A review of Economic Shalom by John Bolt (Christian’s Library Press, 2013)
By Pete Rizzo
Bolt (Professor of Systematic Theology at Calvin Theological Seminary) acknowledges the challenge that Christians face in determining what the Bible says about economic policy right away in his book. In doing so, he identifies prior theologizing on the subject including social gospel, redistribution of wealth and the validity of the free market. Then Bolt makes his own argument for how Christians should act in light of what the Bible says about the economy. His approach is to be consistent with what scripture says about human flourishing and to apply general themes from the Old Testament.
The first theme is to look at how humans should view work: from an eternal perspective. God’s design for labor and the market begins with the family and connects humans to each other. Therefore, he argues that the market is an organic construction. This sets up the rest of his book. because the most important issue in the economy becomes the condition of people’s hearts and whether they are submitted to God and his design. Human flourishing increases as we obey God’s principles for right living. Bolt goes on to debunk the idea that the market can be morally questionable. Rather, it is individual practices that can be immoral.
In the end, Bolt argues that the economy will always be imperfect because only when Jesus returns will the Kingdom be fully established. In closing, arguments are made against coercion and interference in the market as they do not promote the best policy for the rich or poor. In fact, Bolt makes quite an interesting appeal for a change in policies in third world countries and how owned assets are the key to economic advancement in those areas of the world.The important contribution that Bolt makes to the conversation surrounding economic policy is this: he de-villainizes the people who we perceive to be running the economy and stresses that the market is a “living” entity that cannot be controlled or predicted. Furthermore, that which cannot be controlled or predicted we must not try to unfairly manipulate. The problem with the book is then that Bolt gives very little for us as Christians to do in terms of policy. The policy is in fact to have as little policy as possible. Bolt gives a fair treatment to counter perspectives and dismisses them not as wrong but as misguided. For example, those who argue against personal property, he says, are arguing that God owns everything. Therefore, we should not presume to possess land as individuals. However, Bolt would say, neither should a governing body presume to own land either. So by their own argument Bolt defeats them. There are many good examples like this in the book and Bolt uncovers many of our biases when approaching the economy from a Christian perspective.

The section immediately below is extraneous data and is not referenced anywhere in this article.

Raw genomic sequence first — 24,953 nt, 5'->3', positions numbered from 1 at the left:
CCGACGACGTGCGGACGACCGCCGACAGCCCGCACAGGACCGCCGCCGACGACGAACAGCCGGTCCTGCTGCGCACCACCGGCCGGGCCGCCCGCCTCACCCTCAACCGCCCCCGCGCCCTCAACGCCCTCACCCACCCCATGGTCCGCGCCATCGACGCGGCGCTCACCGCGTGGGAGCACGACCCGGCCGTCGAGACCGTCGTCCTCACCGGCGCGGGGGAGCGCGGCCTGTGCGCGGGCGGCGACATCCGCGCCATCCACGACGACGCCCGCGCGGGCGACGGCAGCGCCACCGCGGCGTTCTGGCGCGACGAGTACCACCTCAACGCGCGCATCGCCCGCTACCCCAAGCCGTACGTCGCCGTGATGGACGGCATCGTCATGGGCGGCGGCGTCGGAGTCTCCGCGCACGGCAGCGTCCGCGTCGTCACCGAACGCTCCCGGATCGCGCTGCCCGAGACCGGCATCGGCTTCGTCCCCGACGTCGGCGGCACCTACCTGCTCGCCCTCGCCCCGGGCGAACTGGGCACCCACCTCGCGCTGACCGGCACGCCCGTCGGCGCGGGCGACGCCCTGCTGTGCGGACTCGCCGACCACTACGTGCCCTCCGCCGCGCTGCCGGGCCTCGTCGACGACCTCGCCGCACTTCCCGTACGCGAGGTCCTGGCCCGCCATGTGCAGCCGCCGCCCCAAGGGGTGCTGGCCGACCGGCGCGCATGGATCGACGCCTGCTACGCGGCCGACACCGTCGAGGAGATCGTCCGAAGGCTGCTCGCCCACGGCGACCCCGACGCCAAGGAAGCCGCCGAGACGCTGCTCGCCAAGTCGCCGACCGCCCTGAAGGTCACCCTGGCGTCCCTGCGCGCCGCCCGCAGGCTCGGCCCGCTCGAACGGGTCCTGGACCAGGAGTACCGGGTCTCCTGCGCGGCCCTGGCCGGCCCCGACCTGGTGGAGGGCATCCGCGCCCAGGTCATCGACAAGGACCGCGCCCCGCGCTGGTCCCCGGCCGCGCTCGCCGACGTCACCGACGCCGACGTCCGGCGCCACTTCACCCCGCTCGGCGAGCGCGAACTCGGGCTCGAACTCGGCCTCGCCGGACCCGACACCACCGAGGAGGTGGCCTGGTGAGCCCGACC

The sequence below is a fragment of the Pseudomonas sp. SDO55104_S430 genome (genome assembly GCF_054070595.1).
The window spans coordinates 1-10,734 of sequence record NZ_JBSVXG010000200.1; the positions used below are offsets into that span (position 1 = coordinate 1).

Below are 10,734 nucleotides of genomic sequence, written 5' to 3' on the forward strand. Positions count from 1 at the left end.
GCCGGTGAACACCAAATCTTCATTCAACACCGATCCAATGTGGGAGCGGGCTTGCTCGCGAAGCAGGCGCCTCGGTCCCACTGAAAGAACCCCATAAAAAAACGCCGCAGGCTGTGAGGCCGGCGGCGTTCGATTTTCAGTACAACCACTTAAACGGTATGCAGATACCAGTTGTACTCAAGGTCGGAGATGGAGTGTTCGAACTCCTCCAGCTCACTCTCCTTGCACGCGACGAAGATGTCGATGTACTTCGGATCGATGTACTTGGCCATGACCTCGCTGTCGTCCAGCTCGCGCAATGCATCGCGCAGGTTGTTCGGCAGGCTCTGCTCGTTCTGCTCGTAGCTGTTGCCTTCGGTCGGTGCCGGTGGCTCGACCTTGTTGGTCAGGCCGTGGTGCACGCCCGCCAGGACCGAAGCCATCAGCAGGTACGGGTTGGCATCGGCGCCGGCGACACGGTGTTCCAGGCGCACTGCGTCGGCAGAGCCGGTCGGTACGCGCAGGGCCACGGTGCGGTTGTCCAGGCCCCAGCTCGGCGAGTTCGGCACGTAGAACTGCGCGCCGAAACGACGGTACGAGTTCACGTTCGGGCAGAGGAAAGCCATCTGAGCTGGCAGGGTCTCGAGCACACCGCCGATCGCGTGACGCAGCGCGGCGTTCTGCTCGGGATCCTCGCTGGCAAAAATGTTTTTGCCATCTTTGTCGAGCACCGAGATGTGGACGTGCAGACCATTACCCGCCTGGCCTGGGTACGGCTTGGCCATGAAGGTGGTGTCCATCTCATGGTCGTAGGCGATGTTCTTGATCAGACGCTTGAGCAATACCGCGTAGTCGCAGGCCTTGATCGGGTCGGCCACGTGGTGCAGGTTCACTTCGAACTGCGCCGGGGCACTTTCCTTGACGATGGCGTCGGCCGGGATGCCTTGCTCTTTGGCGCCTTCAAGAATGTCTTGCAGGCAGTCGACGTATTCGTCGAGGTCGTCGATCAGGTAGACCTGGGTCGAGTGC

This book is a great beginning for anyone interested in viewing the market from a biblical worldview. It is a good conversation starting tool, covering multiple issues in the area of economic policy that are hot button topics in Christian circles. The book provides an overview and uses a lot of scholarly sources that could be useful for taking a more in depth look into certain topics. Also, while the text is intended for a certain audience it can be applied to a broad range of Christian denominations, not just the Reformed.